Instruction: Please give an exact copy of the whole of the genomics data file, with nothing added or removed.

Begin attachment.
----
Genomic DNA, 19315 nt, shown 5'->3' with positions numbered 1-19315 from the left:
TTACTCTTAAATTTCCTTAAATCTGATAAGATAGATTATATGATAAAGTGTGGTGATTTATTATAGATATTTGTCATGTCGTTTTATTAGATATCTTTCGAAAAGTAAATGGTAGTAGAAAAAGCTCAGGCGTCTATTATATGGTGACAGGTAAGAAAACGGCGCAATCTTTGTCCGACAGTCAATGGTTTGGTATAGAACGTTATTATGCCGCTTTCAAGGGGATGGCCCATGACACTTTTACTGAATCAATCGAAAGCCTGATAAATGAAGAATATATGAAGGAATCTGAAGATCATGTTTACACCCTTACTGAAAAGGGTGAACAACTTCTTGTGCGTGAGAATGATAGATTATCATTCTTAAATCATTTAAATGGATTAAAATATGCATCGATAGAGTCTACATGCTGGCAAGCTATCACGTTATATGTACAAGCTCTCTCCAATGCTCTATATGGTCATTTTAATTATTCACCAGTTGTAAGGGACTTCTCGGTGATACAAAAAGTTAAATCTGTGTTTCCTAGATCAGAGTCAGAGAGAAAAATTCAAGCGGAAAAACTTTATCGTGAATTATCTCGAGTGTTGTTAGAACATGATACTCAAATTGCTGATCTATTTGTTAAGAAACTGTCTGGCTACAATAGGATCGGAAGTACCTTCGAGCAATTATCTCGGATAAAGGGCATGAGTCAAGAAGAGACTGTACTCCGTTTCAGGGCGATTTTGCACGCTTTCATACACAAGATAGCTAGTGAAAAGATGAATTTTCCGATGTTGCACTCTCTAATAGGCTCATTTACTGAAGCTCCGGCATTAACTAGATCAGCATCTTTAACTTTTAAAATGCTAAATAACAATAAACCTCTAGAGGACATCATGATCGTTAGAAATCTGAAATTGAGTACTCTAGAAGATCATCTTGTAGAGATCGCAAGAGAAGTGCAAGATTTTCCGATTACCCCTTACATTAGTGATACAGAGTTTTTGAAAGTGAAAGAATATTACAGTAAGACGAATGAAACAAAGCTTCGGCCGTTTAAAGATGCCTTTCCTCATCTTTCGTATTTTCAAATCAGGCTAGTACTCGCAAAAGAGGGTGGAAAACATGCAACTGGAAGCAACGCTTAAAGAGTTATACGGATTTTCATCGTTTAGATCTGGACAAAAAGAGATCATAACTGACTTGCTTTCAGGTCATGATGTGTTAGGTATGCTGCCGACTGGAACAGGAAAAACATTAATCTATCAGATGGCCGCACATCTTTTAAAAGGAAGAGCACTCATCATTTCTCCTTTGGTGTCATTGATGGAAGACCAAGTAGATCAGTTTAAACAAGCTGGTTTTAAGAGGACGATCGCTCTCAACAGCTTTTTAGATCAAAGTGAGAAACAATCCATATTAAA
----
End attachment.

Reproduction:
Genomic DNA, 19315 nt, shown 5'->3' with positions numbered 1-19315 from the left:
TTACTCTTAAATTTCCTTAAATCTGATAAGATAGATTATATGATAAAGTGTGGTGATTTATTATAGATATTTGTCATGTCGTTTTATTAGATATCTTTCGAAAAGTAAATGGTAGTAGAAAAAGCTCAGGCGTCTATTATATGGTGACAGGTAAGAAAACGGCGCAATCTTTGTCCGACAGTCAATGGTTTGGTATAGAACGTTATTATGCCGCTTTCAAGGGGATGGCCCATGACACTTTTACTGAATCAATCGAAAGCCTGATAAATGAAGAATATATGAAGGAATCTGAAGATCATGTTTACACCCTTACTGAAAAGGGTGAACAACTTCTTGTGCGTGAGAATGATAGATTATCATTCTTAAATCATTTAAATGGATTAAAATATGCATCGATAGAGTCTACATGCTGGCAAGCTATCACGTTATATGTACAAGCTCTCTCCAATGCTCTATATGGTCATTTTAATTATTCACCAGTTGTAAGGGACTTCTCGGTGATACAAAAAGTTAAATCTGTGTTTCCTAGATCAGAGTCAGAGAGAAAAATTCAAGCGGAAAAACTTTATCGTGAATTATCTCGAGTGTTGTTAGAACATGATACTCAAATTGCTGATCTATTTGTTAAGAAACTGTCTGGCTACAATAGGATCGGAAGTACCTTCGAGCAATTATCTCGGATAAAGGGCATGAGTCAAGAAGAGACTGTACTCCGTTTCAGGGCGATTTTGCACGCTTTCATACACAAGATAGCTAGTGAAAAGATGAATTTTCCGATGTTGCACTCTCTAATAGGCTCATTTACTGAAGCTCCGGCATTAACTAGATCAGCATCTTTAACTTTTAAAATGCTAAATAACAATAAACCTCTAGAGGACATCATGATCGTTAGAAATCTGAAATTGAGTACTCTAGAAGATCATCTTGTAGAGATCGCAAGAGAAGTGCAAGATTTTCCGATTACCCCTTACATTAGTGATACAGAGTTTTTGAAAGTGAAAGAATATTACAGTAAGACGAATGAAACAAAGCTTCGGCCGTTTAAAGATGCCTTTCCTCATCTTTCGTATTTTCAAATCAGGCTAGTACTCGCAAAAGAGGGTGGAAAACATGCAACTGGAAGCAACGCTTAAAGAGTTATACGGATTTTCATCGTTTAGATCTGGACAAAAAGAGATCATAACTGACTTGCTTTCAGGTCATGATGTGTTAGGTATGCTGCCGACTGGAACAGGAAAAACATTAATCTATCAGATGGCCGCACATCTTTTAAAAGGAAGAGCACTCATCATTTCTCCTTTGGTGTCATTGATGGAAGACCAAGTAGATCAGTTTAAACAAGCTGGTTTTAAGAGGACGATCGCTCTCAACAGCTTTTTAGATCAAAGTGAGAAACAATCCATATTAAA